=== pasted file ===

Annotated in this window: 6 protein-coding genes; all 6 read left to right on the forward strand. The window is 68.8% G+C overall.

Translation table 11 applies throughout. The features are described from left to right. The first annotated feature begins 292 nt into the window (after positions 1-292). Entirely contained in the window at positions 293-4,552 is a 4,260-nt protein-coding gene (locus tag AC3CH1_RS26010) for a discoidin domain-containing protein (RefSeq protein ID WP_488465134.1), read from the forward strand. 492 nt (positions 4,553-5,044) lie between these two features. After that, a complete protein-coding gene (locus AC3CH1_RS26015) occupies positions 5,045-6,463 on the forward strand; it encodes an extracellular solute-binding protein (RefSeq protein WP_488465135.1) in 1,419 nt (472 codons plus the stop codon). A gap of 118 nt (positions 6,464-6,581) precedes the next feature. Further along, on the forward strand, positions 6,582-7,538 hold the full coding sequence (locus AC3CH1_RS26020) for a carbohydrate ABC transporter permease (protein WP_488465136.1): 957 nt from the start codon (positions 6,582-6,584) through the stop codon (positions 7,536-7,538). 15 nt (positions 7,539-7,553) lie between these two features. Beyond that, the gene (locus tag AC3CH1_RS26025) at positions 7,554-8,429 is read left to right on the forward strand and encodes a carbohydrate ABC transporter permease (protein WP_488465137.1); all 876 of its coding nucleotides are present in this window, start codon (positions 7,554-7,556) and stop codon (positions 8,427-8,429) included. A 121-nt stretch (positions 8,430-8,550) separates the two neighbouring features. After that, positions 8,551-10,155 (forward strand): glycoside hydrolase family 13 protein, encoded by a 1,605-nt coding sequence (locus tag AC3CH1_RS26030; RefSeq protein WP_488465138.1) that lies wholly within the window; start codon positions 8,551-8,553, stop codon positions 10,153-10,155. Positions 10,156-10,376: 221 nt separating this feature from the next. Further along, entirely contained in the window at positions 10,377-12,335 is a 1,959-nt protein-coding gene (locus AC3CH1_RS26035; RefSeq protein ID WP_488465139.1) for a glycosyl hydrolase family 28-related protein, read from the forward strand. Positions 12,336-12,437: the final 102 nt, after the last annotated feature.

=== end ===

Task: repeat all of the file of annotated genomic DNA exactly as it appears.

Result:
Annotated in this window: 6 protein-coding genes; all 6 read left to right on the forward strand. The window is 68.8% G+C overall.

Translation table 11 applies throughout. The features are described from left to right. The first annotated feature begins 292 nt into the window (after positions 1-292). Entirely contained in the window at positions 293-4,552 is a 4,260-nt protein-coding gene (locus tag AC3CH1_RS26010) for a discoidin domain-containing protein (RefSeq protein ID WP_488465134.1), read from the forward strand. 492 nt (positions 4,553-5,044) lie between these two features. After that, a complete protein-coding gene (locus AC3CH1_RS26015) occupies positions 5,045-6,463 on the forward strand; it encodes an extracellular solute-binding protein (RefSeq protein WP_488465135.1) in 1,419 nt (472 codons plus the stop codon). A gap of 118 nt (positions 6,464-6,581) precedes the next feature. Further along, on the forward strand, positions 6,582-7,538 hold the full coding sequence (locus AC3CH1_RS26020) for a carbohydrate ABC transporter permease (protein WP_488465136.1): 957 nt from the start codon (positions 6,582-6,584) through the stop codon (positions 7,536-7,538). 15 nt (positions 7,539-7,553) lie between these two features. Beyond that, the gene (locus tag AC3CH1_RS26025) at positions 7,554-8,429 is read left to right on the forward strand and encodes a carbohydrate ABC transporter permease (protein WP_488465137.1); all 876 of its coding nucleotides are present in this window, start codon (positions 7,554-7,556) and stop codon (positions 8,427-8,429) included. A 121-nt stretch (positions 8,430-8,550) separates the two neighbouring features. After that, positions 8,551-10,155 (forward strand): glycoside hydrolase family 13 protein, encoded by a 1,605-nt coding sequence (locus tag AC3CH1_RS26030; RefSeq protein WP_488465138.1) that lies wholly within the window; start codon positions 8,551-8,553, stop codon positions 10,153-10,155. Positions 10,156-10,376: 221 nt separating this feature from the next. Further along, entirely contained in the window at positions 10,377-12,335 is a 1,959-nt protein-coding gene (locus AC3CH1_RS26035; RefSeq protein ID WP_488465139.1) for a glycosyl hydrolase family 28-related protein, read from the forward strand. Positions 12,336-12,437: the final 102 nt, after the last annotated feature.